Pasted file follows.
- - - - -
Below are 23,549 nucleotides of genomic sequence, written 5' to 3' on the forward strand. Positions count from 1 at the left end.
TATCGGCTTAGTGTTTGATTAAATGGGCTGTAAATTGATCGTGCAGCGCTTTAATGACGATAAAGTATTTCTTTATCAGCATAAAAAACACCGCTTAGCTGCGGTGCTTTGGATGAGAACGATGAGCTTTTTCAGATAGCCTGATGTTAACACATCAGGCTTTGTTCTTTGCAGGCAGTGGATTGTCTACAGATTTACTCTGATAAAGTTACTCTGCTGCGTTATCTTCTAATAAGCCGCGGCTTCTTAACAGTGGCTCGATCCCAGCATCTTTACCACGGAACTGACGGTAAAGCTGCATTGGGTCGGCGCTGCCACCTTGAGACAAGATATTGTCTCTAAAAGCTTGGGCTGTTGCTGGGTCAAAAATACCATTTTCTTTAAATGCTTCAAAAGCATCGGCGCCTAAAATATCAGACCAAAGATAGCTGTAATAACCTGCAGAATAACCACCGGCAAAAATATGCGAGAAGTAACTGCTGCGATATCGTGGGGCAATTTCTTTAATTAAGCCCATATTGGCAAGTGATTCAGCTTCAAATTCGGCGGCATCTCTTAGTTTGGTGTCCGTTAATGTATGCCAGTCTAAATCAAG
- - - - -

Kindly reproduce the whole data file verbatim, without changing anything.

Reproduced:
Below are 23,549 nucleotides of genomic sequence, written 5' to 3' on the forward strand. Positions count from 1 at the left end.
TATCGGCTTAGTGTTTGATTAAATGGGCTGTAAATTGATCGTGCAGCGCTTTAATGACGATAAAGTATTTCTTTATCAGCATAAAAAACACCGCTTAGCTGCGGTGCTTTGGATGAGAACGATGAGCTTTTTCAGATAGCCTGATGTTAACACATCAGGCTTTGTTCTTTGCAGGCAGTGGATTGTCTACAGATTTACTCTGATAAAGTTACTCTGCTGCGTTATCTTCTAATAAGCCGCGGCTTCTTAACAGTGGCTCGATCCCAGCATCTTTACCACGGAACTGACGGTAAAGCTGCATTGGGTCGGCGCTGCCACCTTGAGACAAGATATTGTCTCTAAAAGCTTGGGCTGTTGCTGGGTCAAAAATACCATTTTCTTTAAATGCTTCAAAAGCATCGGCGCCTAAAATATCAGACCAAAGATAGCTGTAATAACCTGCAGAATAACCACCGGCAAAAATATGCGAGAAGTAACTGCTGCGATATCGTGGGGCAATTTCTTTAATTAAGCCCATATTGGCAAGTGATTCAGCTTCAAATTCGGCGGCATCTCTTAGTTTGGTGTCCGTTAATGTATGCCAGTCTAAATCAAG